If you have ever thought about raising goats, growing vegetables or making cheese for a living, Growing Places, one of several farm business courses available through UVM Extension, can help turn your dream into reality.
The course, which will be offered onsite in Springfield and Middlebury in October, and again as an online course in January 2012, helps individuals interested in starting a farm, specialty food business or other agriculture-related enterprise explore the realities of operating a business to help them decide if agriculture is the right field for them.
“Growing Places is designed to help entrepreneurs get off to the
right start,” says instructor Mary Peabody, director of UVM Extension’s New Farmer Project and the Women’s Agricultural Network (WAgN), where she developed the course in 1995. Beginning in 2010, the New Farmer Project and WAgN began jointly sponsoring the course. Growing Places is open to both women and men, and is designed to help people interested in launching or expanding a wide variety of agriculturally based businesses.
“No prior experience is necessary, and people from all backgrounds and who are interested in any type of agricultural enterprise are welcome,” Peabody says.
Participants will develop a comprehensive goal for themselves and their potential business, identify and evaluate current resources and examine marketing strategies. They also will learn about state and federal agricultural programs and agencies and organizations that provide support and assistance to farmers.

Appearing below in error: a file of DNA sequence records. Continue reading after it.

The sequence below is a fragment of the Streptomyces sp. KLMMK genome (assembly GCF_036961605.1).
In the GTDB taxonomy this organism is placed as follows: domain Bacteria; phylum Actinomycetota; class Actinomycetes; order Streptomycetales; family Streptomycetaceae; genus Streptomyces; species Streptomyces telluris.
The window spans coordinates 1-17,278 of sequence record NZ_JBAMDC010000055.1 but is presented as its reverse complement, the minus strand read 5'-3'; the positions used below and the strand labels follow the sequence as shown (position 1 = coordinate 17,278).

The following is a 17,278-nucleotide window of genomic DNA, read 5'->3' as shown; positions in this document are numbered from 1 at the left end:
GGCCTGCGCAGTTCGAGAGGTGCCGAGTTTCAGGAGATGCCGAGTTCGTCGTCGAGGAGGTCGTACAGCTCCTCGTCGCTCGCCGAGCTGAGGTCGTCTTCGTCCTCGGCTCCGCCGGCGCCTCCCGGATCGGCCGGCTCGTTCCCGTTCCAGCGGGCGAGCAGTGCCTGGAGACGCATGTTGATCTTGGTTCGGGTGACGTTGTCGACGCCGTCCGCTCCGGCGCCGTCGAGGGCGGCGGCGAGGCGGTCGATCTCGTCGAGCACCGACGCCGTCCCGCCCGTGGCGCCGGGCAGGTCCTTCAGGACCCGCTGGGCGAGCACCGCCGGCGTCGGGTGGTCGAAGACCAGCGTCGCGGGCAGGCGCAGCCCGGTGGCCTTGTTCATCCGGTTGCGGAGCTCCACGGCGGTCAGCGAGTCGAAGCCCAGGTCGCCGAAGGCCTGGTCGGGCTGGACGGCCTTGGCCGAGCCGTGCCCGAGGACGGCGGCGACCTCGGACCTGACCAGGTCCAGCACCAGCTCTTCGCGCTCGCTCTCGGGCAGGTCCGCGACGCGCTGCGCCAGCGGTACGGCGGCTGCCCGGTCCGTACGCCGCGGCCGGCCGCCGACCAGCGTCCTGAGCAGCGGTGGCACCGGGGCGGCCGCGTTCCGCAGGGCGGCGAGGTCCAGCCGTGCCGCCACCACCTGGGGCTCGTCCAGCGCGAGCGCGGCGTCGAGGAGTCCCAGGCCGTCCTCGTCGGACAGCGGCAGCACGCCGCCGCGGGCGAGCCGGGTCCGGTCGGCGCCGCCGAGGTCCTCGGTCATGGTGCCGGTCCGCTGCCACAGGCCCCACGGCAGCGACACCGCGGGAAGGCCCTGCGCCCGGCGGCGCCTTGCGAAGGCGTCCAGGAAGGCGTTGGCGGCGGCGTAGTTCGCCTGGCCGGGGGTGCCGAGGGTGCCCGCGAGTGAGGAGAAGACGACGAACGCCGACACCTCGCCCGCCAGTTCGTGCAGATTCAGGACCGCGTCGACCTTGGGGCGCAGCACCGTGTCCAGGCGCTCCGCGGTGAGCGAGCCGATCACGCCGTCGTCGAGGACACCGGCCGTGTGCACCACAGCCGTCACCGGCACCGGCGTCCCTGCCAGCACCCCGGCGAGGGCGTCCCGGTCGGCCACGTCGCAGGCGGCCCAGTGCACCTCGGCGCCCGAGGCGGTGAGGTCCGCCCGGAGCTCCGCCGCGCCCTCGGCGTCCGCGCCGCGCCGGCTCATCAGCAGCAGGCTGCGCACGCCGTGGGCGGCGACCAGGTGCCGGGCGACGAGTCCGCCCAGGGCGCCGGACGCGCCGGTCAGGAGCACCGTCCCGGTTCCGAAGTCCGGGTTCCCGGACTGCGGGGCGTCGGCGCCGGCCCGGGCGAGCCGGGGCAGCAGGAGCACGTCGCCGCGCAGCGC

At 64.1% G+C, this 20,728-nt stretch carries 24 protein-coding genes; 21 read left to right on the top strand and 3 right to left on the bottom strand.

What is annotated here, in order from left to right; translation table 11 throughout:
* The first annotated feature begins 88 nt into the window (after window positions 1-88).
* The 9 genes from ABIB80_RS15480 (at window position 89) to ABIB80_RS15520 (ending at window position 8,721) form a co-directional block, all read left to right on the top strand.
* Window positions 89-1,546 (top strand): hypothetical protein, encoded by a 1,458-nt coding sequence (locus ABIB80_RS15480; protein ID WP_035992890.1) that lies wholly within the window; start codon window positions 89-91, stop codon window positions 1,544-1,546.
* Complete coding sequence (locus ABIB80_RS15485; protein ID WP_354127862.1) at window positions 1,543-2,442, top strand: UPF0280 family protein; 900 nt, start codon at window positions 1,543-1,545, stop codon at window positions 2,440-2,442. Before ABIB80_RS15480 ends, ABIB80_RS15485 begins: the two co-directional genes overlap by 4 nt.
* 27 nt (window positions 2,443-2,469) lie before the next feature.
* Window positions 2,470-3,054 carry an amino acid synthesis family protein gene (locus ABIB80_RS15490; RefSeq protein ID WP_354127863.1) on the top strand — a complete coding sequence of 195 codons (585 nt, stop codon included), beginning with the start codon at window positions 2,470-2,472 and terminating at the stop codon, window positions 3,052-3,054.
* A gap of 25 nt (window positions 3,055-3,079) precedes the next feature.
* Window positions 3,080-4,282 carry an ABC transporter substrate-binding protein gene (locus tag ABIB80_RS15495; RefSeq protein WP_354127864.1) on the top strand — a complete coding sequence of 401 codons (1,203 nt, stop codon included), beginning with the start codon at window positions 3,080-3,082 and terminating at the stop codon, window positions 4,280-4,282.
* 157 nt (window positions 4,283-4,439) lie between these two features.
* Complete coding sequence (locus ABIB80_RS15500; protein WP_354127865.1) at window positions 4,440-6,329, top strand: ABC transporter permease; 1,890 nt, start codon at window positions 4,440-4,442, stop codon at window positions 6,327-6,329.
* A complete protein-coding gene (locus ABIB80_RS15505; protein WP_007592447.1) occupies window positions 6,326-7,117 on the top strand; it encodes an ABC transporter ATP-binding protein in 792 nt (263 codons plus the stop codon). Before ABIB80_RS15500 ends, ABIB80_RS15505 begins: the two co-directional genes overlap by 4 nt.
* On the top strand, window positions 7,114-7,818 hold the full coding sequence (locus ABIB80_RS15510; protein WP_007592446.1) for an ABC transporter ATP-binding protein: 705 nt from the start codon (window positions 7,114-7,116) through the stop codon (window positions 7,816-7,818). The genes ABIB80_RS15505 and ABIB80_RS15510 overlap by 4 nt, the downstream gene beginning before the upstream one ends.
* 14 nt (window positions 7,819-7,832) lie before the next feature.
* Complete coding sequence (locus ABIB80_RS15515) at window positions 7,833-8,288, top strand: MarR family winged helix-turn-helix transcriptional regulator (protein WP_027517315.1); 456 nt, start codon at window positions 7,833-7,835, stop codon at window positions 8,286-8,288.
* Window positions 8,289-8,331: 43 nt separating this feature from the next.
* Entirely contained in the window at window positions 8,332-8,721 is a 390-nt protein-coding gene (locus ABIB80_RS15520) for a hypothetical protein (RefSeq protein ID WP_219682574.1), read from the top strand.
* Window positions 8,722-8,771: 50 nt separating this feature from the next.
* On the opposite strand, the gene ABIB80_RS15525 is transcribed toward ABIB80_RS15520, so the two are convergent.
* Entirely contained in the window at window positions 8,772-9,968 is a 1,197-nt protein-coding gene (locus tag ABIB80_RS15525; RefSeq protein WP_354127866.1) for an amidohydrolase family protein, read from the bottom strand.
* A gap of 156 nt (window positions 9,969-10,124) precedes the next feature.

“The course covered a lot of topics at a reasonable depth, giving
us concrete information as well as food for thought,? said a recent
Growing Places graduate. Now I feel much more confident about what I need to do next.”
The Springfield class will be held at The Howard Dean Center on three consecutive Wednesdays, beginning Oct. 12. The Middlebury class will meet at the new UVM Extension office on Saturday, Oct. 15, 22 and 29. All sessions at both locations
will run from 9:30 a.m. to 3:30 p.m. Course information and an online registration form can be found at www.uvm.edu/newfarmer
Click on “Classes.” Or send your name and address to firstname.lastname@example.org or call (802) 223-2389, ext. 204, or (866) 860-1382 (toll-free in Vermont) to have a registration form mailed to you. The fee is $100 if received or postmarked by Sept. 30, $135 until Oct. 5. Registrations received after that date will be charged a $25 late fee. Registrations for the four-week online course, which runs from Jan. 9 to Feb. 5, are due by Dec. 15 for the early discount. A $25 late fee will be added to all registrations submitted after Dec. 30.
To request a disability-related accommodation to participate, please contact Beth Holtzman at (802) 223-2389, ext. 204, or (866) 860-1382 (toll-free in Vermont) by Sept. 30 for the fall classes and by Dec.15 for the winter online class. Financial assistance is available.
For more information about this course or other educational opportunities for beginning farmers, including two upcoming courses, Building a Sustainable Business and Whole Farm Planning for Women Farmers, visit www.uvm.edu/newfarmer.